Next Generation Linkworld LPW1685-70

Introducing the Linkworld LPW1685-70

For maybe the very first time in history, we have an opportunity to review a Linkworld power supply which is at least somewhat up-to date. After all the obsolete and dangerous half-bridge gutless wonders, Linkworld recently started producing the LPW series. It comes with models ranging from 500 W to 700 W. In particular, I have obtained the 700W LPW1685-70 model together with the Azza Taurus 5000B case a while ago. This series makes use of the far superior two-transistor forward topology which also generally achieves much better efficiency. The LPW1685-70 itself is 80 PLUS Bronze certified (@115 V).

Linkworld LPW1685-70

You may notice the certification took place a long time ago, in 2008. This series is based upon the old, now discontinued, Andyson AD-Mx00A2-71 platform. It has been suggested that while Andyson discontinued the platform, it restarted the production nevertheless. So most likely Andyson is actually making these units for Linkworld, which is an interesting move as Linkworld usually produced its product in its own factory. And all that for very low price actually. In the meantime when I had the LPW1685-70 around, it found a way to some Polish stores. There it sells for slightly over 200 PLN which equals to under 47 Euros or 1260 CZK. Which means we are very well within low-end! For the price, of course, Linkworld provides just the basic 2-year warranty.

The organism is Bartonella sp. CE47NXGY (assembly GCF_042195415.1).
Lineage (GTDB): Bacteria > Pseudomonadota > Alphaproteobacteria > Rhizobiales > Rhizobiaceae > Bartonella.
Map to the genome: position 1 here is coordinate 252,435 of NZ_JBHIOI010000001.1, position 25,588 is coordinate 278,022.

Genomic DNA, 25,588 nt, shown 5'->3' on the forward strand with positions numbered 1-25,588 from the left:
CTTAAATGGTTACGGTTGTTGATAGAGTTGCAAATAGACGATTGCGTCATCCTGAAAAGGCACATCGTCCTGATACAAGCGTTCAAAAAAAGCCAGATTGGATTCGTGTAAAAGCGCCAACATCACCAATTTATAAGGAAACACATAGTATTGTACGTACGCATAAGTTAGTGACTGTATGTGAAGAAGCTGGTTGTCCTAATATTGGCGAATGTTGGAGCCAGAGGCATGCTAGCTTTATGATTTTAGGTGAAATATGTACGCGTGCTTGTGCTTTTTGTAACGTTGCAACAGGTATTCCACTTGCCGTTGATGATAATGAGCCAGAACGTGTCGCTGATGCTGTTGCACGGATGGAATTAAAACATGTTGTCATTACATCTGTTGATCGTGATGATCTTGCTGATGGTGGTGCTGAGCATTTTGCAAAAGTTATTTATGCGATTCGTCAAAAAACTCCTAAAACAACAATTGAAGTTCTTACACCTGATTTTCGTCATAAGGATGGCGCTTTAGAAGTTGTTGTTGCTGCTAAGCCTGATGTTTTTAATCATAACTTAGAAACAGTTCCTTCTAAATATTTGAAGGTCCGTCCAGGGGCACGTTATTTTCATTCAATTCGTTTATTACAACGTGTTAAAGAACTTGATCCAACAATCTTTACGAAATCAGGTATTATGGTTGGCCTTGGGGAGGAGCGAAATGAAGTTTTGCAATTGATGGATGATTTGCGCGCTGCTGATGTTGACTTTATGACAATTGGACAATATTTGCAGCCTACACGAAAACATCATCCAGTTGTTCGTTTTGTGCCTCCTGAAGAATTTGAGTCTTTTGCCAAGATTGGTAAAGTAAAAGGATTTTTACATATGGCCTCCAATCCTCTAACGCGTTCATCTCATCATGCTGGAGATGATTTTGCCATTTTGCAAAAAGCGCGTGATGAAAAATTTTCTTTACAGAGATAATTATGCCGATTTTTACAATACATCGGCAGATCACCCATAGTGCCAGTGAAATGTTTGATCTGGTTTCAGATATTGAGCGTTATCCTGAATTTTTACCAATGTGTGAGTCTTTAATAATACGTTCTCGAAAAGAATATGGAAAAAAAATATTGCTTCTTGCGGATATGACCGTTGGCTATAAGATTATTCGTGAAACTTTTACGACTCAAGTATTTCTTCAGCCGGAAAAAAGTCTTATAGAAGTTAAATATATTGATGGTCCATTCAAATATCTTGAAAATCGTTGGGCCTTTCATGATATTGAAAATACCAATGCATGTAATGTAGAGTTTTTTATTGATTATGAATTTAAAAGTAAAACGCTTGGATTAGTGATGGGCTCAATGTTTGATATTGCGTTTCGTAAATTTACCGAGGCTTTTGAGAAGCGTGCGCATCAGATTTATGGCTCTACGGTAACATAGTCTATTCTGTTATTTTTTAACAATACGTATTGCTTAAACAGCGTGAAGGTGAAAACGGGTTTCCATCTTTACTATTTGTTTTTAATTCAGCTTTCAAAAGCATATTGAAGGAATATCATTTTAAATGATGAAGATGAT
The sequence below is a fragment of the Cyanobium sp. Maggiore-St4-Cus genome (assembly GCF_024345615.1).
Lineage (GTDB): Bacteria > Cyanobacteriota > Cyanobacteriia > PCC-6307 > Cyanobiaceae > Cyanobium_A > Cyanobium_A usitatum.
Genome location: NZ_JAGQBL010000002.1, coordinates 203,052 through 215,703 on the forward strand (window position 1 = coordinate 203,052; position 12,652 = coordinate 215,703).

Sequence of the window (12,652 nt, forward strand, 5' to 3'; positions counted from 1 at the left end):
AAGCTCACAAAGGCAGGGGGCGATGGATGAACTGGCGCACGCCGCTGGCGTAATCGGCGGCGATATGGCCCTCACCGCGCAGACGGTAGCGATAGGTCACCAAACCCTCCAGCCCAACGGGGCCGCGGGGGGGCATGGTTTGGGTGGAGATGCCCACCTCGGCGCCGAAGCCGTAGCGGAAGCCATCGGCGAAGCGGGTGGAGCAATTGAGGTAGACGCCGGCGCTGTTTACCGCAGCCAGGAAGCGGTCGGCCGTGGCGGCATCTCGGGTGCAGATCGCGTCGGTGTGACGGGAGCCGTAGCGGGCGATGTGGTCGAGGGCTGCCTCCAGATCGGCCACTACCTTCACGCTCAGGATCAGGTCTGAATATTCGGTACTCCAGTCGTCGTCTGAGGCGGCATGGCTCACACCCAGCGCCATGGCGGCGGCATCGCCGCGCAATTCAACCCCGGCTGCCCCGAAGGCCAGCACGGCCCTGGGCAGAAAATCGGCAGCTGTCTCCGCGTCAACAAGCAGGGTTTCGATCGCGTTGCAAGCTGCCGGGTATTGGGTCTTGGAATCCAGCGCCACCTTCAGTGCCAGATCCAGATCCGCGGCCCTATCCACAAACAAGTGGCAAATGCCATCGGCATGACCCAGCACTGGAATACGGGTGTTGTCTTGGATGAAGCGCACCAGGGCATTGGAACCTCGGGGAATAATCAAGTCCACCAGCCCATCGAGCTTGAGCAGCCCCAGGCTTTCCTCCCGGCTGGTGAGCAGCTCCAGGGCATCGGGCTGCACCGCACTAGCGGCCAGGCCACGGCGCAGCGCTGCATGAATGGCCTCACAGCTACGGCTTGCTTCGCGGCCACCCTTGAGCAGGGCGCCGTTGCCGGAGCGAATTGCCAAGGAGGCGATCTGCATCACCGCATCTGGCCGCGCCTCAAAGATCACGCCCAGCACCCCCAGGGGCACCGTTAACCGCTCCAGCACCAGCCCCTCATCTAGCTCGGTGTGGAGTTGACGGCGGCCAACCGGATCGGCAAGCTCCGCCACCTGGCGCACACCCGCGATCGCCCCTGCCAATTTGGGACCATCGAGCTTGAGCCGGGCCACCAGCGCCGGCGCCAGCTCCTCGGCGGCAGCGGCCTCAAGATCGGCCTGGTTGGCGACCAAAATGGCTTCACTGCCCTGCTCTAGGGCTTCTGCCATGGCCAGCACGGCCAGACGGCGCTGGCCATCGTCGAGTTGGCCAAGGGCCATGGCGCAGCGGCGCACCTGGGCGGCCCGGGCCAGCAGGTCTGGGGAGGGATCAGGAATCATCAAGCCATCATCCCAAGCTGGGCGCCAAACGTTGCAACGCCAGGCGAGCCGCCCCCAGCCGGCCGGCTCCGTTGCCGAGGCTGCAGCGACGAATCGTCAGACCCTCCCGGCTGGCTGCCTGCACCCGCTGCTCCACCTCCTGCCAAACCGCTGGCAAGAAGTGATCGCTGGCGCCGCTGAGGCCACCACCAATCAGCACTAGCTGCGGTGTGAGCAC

The LPW1685-70 has two +12V rails capable of delivering up to 29 A each, or 53 A (636 W) combined. The stand-by rail provides the usual output of 2.5 A, and the −12 V provides slightly more than usual, 0.4 A. The +3.3 V and +5 V can both supply 20 A or 130 W combined. We can just hope the unit will be able to deliver that within the ATX regulation rules. Frankly, I have some doubts about 20 A from +5 V with very low +12 V output…

Packaging and accessories

Unfortunately I only got the power supply itself without the box, but Linkworld representative was kind enough to send me their images. We can see that the front side of the box does not show much more than the photo of the unit.


On the back side we have some detailed information including power distribution tables. Linkworld claims the units have over-power protection and are designed for continuous operation under temperatures up to 40 °C.


With the unit there should be a manual and power cord in the box.

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